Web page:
For a while now, I have been having problems with my fabric art. So, I have been avoiding it. This morning in my weekly letter from Robert Genn (http://www.painterskeys.com) he referenced a biological difference in artists. Some see value. Some see color.
"There are also those who see values
and those who see colours. This time I was paying special
attention to the value-colour conundrum. Neurobiologist
Margaret Livingstone in "Vision and Art: The Biology of
Seeing," makes some interesting assertions about the disparity.
Apparently the perception of colour and the perception of value
take place in vastly different parts of the brain. Just as in
left/right brain function, some folks have one faculty
developed and the other not. Great variations exist throughout
the animal kingdom--many animals do not see colour at all. It
starts with the rods and cones--the receptors within our eyes.
The cone-info (colour) goes to one part of the brain--the
rod-info (value) goes to another.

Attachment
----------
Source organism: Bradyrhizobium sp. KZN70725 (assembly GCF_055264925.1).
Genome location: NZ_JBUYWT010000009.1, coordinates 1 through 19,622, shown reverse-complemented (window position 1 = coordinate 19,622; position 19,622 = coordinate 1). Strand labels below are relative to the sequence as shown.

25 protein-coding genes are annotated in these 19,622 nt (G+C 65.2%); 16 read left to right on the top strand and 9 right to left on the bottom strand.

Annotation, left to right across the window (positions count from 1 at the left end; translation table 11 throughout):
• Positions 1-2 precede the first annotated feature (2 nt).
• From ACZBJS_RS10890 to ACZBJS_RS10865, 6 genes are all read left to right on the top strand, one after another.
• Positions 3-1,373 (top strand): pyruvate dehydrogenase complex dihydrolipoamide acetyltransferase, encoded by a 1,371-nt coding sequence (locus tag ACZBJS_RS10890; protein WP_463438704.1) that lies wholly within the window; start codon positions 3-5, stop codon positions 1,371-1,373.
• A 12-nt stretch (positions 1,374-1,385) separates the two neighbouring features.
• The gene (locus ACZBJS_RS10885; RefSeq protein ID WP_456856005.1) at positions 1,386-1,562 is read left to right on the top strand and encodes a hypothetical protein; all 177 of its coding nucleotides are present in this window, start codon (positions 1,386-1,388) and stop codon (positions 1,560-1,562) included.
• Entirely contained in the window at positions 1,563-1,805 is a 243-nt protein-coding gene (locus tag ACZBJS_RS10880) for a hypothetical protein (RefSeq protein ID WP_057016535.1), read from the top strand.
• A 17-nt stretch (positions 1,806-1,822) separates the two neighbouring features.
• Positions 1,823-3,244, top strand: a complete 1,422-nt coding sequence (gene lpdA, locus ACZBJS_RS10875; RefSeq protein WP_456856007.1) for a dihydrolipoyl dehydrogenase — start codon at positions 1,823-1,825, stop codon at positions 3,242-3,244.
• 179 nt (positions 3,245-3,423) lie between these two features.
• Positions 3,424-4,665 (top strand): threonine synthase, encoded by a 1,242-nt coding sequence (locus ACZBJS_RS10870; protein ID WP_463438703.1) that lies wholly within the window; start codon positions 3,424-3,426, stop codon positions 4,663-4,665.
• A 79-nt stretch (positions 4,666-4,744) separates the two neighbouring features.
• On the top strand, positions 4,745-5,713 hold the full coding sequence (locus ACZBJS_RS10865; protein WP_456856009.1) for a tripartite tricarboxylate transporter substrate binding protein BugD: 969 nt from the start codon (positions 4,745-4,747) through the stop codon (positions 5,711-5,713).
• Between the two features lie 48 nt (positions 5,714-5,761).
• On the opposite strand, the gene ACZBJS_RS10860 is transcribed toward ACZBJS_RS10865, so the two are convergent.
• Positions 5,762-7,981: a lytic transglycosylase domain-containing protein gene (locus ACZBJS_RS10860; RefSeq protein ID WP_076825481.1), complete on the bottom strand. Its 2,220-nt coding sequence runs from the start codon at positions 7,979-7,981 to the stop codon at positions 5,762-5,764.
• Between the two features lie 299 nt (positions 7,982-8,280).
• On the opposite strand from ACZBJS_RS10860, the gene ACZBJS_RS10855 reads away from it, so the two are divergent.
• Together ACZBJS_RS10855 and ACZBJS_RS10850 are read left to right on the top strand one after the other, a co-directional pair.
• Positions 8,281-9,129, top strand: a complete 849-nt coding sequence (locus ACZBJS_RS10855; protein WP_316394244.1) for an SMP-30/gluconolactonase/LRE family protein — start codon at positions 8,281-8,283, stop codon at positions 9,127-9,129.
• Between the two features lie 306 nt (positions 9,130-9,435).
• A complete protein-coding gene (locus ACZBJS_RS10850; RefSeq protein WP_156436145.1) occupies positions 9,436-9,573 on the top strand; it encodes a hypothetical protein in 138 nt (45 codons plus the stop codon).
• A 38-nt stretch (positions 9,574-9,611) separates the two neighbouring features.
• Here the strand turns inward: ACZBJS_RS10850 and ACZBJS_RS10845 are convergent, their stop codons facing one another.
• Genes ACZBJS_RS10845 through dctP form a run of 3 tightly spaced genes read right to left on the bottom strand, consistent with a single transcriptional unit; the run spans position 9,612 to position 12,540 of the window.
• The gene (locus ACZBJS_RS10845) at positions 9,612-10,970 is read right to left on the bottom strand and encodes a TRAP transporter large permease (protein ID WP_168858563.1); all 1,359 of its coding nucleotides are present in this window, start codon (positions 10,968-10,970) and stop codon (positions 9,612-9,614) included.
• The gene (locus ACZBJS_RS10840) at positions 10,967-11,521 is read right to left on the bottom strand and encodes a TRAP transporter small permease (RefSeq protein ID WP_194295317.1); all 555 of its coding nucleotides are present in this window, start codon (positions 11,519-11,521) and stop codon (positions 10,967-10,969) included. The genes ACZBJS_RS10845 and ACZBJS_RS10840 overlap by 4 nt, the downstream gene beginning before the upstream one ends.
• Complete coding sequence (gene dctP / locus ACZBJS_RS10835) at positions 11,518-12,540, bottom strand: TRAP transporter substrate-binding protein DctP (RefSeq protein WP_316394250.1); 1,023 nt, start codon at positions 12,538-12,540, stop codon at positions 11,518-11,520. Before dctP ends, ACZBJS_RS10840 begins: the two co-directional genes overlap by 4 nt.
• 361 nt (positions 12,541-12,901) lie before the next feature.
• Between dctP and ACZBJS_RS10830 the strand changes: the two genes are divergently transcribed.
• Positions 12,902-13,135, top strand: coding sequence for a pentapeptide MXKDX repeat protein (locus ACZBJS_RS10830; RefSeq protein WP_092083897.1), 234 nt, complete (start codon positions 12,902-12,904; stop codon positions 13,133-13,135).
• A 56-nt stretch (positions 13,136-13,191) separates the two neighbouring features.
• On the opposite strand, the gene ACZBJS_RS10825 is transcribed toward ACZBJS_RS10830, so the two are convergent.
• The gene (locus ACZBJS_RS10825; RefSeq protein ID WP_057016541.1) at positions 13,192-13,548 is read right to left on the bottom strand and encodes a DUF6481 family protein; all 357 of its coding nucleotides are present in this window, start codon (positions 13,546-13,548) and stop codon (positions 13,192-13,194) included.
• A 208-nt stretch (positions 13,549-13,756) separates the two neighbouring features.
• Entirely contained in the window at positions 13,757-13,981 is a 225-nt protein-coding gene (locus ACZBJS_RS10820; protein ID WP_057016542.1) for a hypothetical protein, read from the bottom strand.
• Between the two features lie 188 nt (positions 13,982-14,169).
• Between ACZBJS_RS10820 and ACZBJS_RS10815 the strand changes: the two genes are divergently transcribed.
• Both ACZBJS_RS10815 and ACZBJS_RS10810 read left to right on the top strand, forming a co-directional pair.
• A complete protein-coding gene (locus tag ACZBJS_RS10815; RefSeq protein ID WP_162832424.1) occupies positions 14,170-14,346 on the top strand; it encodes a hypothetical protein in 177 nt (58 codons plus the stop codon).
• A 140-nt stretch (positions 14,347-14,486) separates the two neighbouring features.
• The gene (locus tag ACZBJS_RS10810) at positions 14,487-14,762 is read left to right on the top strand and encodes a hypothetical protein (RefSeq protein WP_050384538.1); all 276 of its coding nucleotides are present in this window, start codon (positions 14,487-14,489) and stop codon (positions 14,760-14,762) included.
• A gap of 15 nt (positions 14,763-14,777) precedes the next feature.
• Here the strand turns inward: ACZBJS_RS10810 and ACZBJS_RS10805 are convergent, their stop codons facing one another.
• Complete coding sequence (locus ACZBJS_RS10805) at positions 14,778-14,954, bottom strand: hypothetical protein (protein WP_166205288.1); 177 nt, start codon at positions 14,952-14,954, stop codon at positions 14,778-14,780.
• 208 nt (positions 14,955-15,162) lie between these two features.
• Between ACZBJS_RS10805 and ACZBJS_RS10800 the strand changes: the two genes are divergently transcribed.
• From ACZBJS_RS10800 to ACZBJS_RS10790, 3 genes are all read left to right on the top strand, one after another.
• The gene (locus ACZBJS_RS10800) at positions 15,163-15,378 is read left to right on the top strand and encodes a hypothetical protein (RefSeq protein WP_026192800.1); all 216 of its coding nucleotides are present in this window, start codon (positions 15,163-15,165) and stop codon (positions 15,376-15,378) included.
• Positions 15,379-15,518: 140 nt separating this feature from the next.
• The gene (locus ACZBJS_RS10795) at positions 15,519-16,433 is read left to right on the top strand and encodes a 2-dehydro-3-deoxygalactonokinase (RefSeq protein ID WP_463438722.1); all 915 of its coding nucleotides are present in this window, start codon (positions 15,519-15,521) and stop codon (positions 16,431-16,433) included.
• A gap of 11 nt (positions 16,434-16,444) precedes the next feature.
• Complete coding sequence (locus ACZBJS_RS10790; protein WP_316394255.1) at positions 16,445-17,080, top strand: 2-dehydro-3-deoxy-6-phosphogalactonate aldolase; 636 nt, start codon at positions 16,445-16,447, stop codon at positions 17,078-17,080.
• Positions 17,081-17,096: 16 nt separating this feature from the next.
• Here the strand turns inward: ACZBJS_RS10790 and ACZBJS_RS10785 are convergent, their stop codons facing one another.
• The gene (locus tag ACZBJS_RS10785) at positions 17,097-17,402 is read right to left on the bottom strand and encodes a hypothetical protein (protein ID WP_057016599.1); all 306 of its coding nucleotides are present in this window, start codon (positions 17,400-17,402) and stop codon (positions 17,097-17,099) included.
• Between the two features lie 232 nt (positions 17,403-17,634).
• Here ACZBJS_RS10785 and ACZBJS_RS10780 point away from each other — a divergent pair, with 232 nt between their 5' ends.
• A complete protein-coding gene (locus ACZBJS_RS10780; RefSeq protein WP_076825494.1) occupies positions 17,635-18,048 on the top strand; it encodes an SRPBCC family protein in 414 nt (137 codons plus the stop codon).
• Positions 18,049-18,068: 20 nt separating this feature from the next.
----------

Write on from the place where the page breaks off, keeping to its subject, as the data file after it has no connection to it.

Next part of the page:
In my observation, value painters are likely to have patterns
happening early on in their paintings--often within a few
minutes or even seconds. Colourists, on the other hand, often
start out in a wishy-washy way. These color specialists often
end up with what I call "equal-intensity laybys"--handsome
effects, often in warm and cool. This (sometimes automatic)
"razzle-dazzle" was not really practiced until the beginning of
Impressionism. One sees that the picture-making process and
appreciation are undergoing evolution--in many different
directions. Also, different artist's brains are wired
differently. And some of us may be handicapped."
So my problem isn't being caused by the weather, inattention or sloppy work. Now that I am working more--it's showing up more often. (I still have successful work--just not as often). I am all about color. I chose the colors and then the subject. Value--the grayscale--has always been hit or miss. I will have to write a thank you note to Mr. Genn. And, get back to work!